So I can tell you that in May we all sat down in our office in Caracas and we felt disgust for what we were seeing and hearing. We couldn’t even imagine what kind of person would do this to children, to young people. We had children who are 13, 14 years old who were tortured. They were put in tanks and they were beaten. They were children. We spent hours in the courts defending the young people who had been detained.  In one single hearing we had 130 young people and we knew that they had been held incommunicado for 24 hours, but we knew what was happening to them. We realised immediately and we had ten minutes to hear about what they were being accused of and there were 130 people we had to defend. We said were you beaten, are you going to make a statement? That was all we were allowed to say. And in the midst of all this during these six months of horror, we were constantly on television. We were constantly being accused on television and we had no time to defend ourselves. And over these past 10 years, my face, just as that of many of other people, has been set up, put on television and shown to people and we are despised, we are made fun of. And this is unending. So there is great incitement to hate just as in the case of international organisations and NGOs that defend human rights.
In May the Minister of Justice accused me of trying to destabilize the country because the government set up a situation where they set up a system where there are two possible outcomes: you’re being accused of murder or you’re being accused of another crime. There are two files. So we had defenders of human rights in one of the files, lawyers. Half of the opposition went into that file and the Minister accused me especially, and I had to make a statement for four hours and they informed me that I was going to be accused and indicted. And then I decided to follow the path that all human rights defenders must follow when they want to remain useful and defend their cause. (Just one more minute please.)I asked for political asylum in the Czewch Republic and they gave it to me in May. (I just have one more minute because I’d like to talk about the Tumba.)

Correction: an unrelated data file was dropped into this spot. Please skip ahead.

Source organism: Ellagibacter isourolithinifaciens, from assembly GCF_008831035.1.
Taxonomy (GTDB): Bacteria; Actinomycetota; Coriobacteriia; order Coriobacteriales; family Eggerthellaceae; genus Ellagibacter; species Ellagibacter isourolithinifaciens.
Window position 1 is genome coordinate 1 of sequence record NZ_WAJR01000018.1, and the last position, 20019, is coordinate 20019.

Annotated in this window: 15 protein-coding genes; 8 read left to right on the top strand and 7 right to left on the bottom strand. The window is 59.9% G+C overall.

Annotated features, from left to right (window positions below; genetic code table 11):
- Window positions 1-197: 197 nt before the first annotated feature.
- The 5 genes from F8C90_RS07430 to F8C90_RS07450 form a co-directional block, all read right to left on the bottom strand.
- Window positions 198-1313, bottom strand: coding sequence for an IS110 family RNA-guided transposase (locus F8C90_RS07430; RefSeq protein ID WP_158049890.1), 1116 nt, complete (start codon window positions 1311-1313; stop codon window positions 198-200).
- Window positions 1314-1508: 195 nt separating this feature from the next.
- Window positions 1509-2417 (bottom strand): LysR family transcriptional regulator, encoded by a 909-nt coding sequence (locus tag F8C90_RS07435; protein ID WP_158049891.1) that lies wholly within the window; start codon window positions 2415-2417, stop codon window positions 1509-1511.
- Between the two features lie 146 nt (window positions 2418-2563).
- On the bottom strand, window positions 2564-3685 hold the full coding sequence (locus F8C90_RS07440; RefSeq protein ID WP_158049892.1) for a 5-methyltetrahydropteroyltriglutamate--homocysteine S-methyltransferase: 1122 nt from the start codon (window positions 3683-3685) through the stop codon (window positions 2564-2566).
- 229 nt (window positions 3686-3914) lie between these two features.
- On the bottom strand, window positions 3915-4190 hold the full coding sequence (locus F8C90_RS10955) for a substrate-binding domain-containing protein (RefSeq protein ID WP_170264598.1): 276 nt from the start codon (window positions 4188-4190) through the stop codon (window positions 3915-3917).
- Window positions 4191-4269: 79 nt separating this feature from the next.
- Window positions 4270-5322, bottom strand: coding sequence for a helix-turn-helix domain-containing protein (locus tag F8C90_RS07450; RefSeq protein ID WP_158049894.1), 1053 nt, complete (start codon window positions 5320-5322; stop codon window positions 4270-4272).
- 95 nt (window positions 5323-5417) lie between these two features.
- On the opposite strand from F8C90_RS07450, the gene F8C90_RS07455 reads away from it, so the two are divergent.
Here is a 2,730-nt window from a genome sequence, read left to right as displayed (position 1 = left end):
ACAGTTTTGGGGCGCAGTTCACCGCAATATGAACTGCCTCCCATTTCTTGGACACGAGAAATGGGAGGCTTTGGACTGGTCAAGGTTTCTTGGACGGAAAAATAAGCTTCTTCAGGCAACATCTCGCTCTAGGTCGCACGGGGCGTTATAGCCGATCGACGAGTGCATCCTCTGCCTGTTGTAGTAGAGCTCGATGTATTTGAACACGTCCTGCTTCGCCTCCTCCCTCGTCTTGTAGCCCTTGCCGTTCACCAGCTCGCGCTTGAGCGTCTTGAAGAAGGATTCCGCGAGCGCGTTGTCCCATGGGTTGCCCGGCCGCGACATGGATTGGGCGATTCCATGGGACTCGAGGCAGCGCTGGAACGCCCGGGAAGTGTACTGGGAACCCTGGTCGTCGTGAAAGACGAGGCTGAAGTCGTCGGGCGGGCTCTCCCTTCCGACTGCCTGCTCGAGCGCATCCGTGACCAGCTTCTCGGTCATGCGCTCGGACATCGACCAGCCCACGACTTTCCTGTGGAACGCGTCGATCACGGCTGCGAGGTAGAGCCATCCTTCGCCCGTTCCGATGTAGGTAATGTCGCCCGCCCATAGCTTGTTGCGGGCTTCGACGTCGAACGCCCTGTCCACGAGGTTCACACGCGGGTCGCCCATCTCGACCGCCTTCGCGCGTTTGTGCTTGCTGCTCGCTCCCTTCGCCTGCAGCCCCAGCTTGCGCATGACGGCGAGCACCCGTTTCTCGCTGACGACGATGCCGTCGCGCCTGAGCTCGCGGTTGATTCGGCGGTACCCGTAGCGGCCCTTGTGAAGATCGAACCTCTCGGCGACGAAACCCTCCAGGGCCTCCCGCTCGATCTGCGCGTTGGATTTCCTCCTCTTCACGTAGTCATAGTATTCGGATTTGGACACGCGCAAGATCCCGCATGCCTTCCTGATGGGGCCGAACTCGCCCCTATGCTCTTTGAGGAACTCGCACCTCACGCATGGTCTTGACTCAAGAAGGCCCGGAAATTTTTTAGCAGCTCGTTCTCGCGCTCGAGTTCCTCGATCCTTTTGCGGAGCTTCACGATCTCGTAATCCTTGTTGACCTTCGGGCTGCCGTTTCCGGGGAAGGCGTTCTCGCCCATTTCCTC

This year we found out in Venezuela that the government has a prison called the Tumba, the Tomb. And I’d like you to imagine that it is freezing cold, between 0 and 6 degrees Celsius, twenty feet below the ground. There is white light 24 hours a day. Everything is white; the walls are painted white, the cells, the table, the floor, everything. It’s 2 by 3 metres wide. These are the only colours in the Tumba prison. People don’t have a notion of the time. There are no clocks. Time passes and the prisoners don’t know if it’s day or night. They haven’t seen the light of the sun for more than six months. They haven’t breathed any fresh air and this is what’s happening to the dissident movement in Venezuela. There are two young people there. They have been engaging in a hunger strike for 18 days and they are clamouring for a change. They are clamouring to be brought to another place, away from that terrible place, and that they close the Tumba. Now there are other places like this.
We know, we’ve learned that there are terrible places; that this prison is a form of torture in itself. And Antonio Ledezma, the Mayor of Caracas, was attacked by a group and he was given a warning when we went to see him. I would also like to announce that at this time, Mr. Lopez and Ceballos have been locked up in a high-security cell, a punishment cell without any natural ventilation, without any sun, and they are being punished for no reason. I’d like to entreat you to say to the human rights organisation that Venezuela should be called upon to follow the conventions of human rights that they have signed and to cease their repression and to free political prisoners and to close prisons like the Tomb which should be denounced internationally. It’s a shame that such a place exists 20 metres below ground where they’re locking up the Venezuelan dissidents.
7th Annual Geneva Summit for Human Rights and Democracy, UN Opening, February 23, 2015